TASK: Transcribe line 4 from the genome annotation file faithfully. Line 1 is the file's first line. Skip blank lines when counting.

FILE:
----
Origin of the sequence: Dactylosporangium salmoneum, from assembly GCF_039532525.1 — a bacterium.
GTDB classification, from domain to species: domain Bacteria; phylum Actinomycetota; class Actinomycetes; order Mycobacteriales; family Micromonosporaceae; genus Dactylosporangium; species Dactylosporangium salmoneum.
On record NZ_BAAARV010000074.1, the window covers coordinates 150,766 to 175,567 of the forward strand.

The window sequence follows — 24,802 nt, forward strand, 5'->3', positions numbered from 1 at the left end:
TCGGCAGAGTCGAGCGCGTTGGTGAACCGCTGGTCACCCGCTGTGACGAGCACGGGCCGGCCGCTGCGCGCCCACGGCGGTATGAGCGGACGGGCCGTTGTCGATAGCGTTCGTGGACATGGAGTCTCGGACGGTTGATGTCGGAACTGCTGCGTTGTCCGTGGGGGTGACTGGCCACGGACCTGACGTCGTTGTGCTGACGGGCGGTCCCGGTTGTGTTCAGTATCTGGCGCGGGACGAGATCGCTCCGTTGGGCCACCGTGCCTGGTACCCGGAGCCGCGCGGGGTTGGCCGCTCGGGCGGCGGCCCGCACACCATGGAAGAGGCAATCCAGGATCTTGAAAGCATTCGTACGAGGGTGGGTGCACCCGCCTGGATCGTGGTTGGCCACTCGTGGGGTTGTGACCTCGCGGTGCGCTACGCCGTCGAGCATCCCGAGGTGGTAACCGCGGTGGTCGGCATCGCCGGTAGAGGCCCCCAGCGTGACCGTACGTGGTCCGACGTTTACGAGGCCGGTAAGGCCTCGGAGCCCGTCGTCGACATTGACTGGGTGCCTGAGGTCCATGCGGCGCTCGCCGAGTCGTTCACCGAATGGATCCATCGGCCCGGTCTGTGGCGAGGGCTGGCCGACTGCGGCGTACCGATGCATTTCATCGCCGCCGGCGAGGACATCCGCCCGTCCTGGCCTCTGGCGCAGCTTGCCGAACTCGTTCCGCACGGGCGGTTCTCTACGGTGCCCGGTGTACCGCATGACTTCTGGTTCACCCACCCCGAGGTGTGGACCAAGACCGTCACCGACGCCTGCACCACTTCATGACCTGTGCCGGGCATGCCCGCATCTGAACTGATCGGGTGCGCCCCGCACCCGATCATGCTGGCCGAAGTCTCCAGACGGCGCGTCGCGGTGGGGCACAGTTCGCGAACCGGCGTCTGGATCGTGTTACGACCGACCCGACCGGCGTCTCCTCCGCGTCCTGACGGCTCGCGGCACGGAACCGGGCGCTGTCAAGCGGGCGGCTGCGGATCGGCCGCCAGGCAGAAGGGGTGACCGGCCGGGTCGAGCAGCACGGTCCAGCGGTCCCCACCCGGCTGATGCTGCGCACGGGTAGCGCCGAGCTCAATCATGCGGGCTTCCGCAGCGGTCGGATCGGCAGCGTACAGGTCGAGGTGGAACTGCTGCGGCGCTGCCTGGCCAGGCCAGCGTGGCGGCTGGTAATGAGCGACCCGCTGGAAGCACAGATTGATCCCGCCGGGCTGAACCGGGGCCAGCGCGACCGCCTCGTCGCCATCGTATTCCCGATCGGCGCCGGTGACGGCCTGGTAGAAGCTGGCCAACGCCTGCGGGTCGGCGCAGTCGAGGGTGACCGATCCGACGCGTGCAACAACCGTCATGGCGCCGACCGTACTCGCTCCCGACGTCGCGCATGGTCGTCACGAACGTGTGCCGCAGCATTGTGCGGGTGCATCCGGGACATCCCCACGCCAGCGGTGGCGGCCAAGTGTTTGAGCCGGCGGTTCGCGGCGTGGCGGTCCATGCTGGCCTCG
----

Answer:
The window sequence follows — 24,802 nt, forward strand, 5'->3', positions numbered from 1 at the left end: